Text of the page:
The Angry Woman Suite Reviewed By Norm Goldman of Bookpleasures.com
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Author: Lee Fullbright
Publisher: Telemachus Press
Lee Fullbright's elegantly written debut novel, The Angry Woman Suite gradually gathers force as you read it: a slowly unfolding picture of a talented musician, Francis Grayson, whose life was very much shaped by a genetic predisposition that would affect his health and his family's horrific secrets forcing them to confront the unthinkable and sickening events that shape their history.
Francis was born in 1928 and grew up in a dysfunctional family in a historic area of Pennsylvania where, during the American Revolution, under the leadership of George Washington, the rebels had lost the Battle of Brandywine to the British forcing them to withdraw toward the rebel capital of Philadelphia.
Fullbright spins her complex tale concerning the demons that possess Francis and his uncontrollable tantrums through the eyes and voices of three narrators, his step-daughter Elyse Bowden Grayson, born in 1950, Aidan Madsen, born in 1880, who is a close family friend, band leader, schoolmaster, curator of Washington's Headquarters museum, historian and musician, and Francis himself. Each narrator presents a unique perception spanning three different time frames re-creating the high-impact that can result from relations between people.
Elyse desperately wants to know who exactly is her step-father and why he is always angry to the extent that he uses her as a punching bag. As for Francis, he is continuously blaming the women who brought him up for all of his misfortunes. Nonetheless, he is determined to become a top-notch musician believing that he could have a life beyond the Grayson House and under the guidance of his mentor and teacher, Aidan, he initially succeeds. Aidan proves to be more than a music teacher and mentor to Francis, he is also privy to some of the ugliness of Francis' family, as well he is the gate keeper of the family's darkest secrets that he has locked up in a journal that Francis and his children will need to know about someday. One of these secrets that will have an enormous impact on Francis' life concerns a mysterious group of ten paintings known as The Angry Woman Suite that was painted by one of America's finest painters, Matthew Waterston. Who was this famous artist and why was Francis' mother the model who posed for Matthew for all ten of these paintings? Why was she painted as someone that is angry? Another secret is a fire that had snuffed out the lives of two individuals and the mistaken condemnation of someone close to Francis as the perpetrator of the fire.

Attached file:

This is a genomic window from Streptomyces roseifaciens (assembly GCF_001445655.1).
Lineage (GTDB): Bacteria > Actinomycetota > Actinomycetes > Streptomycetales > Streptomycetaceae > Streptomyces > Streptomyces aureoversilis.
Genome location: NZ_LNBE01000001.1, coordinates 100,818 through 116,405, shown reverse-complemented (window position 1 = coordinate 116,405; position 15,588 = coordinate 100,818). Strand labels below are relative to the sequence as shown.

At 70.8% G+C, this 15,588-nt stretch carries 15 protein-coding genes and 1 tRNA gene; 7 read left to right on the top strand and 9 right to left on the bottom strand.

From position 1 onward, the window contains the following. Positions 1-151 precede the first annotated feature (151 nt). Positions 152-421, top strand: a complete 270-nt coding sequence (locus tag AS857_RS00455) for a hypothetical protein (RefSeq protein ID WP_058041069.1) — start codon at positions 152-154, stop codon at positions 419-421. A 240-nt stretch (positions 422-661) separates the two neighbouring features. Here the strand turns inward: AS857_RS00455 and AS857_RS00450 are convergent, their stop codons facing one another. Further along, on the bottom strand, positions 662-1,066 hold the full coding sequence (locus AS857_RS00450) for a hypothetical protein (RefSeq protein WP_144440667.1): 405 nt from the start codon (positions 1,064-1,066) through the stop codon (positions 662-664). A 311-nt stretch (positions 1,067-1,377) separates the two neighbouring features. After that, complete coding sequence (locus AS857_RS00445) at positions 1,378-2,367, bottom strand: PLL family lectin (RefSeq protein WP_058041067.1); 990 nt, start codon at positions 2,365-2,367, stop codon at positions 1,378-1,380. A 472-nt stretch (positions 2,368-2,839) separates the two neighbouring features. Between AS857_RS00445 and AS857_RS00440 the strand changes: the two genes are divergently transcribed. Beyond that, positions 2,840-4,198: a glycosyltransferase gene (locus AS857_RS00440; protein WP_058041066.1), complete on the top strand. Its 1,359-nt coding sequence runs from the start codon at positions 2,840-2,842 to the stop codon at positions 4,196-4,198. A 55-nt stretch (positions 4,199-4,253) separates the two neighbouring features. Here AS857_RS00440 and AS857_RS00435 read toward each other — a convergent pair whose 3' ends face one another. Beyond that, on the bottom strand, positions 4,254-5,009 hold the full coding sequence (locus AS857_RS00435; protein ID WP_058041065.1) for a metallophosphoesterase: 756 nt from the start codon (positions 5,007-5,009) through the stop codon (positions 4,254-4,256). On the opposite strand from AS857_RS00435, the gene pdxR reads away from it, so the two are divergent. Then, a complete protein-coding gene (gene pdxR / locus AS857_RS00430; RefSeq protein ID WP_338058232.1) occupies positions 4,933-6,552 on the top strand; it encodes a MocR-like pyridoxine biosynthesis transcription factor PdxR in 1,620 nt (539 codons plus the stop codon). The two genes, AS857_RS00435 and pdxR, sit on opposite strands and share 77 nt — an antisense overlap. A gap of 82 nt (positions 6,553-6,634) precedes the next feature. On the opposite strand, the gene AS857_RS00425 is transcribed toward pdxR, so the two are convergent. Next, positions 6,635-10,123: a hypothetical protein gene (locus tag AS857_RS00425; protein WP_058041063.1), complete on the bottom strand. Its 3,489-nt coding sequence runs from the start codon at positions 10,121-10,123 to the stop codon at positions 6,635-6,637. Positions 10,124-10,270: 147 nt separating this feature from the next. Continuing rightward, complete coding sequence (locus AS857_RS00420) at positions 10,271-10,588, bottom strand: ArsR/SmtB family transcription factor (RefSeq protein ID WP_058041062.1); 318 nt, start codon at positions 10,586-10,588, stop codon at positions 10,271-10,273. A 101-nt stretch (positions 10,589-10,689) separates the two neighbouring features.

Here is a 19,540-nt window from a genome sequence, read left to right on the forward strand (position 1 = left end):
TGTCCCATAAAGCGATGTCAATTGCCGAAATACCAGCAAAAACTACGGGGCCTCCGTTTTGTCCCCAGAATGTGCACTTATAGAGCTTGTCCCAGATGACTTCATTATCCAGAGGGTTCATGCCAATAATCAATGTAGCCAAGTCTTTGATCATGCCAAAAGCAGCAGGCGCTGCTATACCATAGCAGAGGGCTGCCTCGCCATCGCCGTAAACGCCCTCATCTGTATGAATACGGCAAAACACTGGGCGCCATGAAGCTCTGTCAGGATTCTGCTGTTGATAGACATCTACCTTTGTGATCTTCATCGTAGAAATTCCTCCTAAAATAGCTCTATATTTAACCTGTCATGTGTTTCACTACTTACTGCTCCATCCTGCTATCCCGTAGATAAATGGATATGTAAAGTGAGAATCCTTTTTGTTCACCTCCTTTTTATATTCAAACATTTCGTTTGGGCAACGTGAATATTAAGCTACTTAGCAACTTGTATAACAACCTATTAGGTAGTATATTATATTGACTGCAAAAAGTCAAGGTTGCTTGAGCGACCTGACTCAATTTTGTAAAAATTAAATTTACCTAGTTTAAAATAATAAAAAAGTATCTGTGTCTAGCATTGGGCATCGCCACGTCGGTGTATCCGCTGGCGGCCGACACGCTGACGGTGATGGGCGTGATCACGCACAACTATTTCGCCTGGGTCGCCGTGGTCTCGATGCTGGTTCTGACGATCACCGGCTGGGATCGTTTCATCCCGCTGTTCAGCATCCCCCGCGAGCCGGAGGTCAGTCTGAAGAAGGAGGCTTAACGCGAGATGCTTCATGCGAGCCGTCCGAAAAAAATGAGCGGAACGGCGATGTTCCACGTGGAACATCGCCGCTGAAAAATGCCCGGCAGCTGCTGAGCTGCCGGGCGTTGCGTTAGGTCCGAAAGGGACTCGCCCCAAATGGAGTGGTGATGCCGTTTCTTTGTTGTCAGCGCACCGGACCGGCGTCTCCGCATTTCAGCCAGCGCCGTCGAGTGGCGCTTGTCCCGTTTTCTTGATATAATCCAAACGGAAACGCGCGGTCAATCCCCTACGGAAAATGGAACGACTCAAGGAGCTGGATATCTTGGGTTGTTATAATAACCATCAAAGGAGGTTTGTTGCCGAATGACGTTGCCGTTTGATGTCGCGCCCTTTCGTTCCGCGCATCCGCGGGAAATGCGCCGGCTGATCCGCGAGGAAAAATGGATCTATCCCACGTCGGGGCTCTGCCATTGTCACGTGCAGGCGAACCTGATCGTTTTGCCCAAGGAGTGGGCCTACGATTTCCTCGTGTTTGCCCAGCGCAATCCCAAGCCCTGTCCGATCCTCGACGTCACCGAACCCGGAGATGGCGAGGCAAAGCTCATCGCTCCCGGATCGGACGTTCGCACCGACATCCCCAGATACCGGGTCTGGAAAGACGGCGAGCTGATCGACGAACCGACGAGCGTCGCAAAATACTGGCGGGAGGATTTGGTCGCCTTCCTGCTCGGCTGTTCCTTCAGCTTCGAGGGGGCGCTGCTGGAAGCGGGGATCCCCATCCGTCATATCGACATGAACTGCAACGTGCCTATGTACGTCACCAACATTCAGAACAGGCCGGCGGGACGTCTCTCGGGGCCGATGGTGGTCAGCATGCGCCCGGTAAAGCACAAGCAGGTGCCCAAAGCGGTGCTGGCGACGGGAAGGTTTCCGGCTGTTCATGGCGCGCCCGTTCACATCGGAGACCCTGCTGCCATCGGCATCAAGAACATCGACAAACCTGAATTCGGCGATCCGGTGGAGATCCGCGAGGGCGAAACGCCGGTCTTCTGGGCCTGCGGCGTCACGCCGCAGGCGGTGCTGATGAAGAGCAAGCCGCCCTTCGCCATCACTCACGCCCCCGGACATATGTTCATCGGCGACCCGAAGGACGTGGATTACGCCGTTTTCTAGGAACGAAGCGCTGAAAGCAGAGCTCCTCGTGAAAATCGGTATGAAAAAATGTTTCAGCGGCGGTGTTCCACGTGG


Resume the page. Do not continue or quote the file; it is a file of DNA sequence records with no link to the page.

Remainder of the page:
There is something fascinating in labyrinthine plot twists, which is what we have here, and I must applaud Fullbright for her keen and magical ability to pull it off with such aplomb. Although the plot at times may be shocking and thoroughly unsettling, it nonetheless is immensely satisfying and challenging as we explore such themes as identity, insecurity, deception, evilness, abuse, cruelty, and the fragility of life. It is also a seductive and mesmerizing examination of the effects of dark secrets on the people who must live with them that will keep readers deeply engrossed until its poignant conclusion. And as we carefully listen to the three narrators, we have to conclude that much of what we take for granted about our existence is usually a figment of our imagination or things are really not as they seem. In fact, the power these delusions have over us is staggering.
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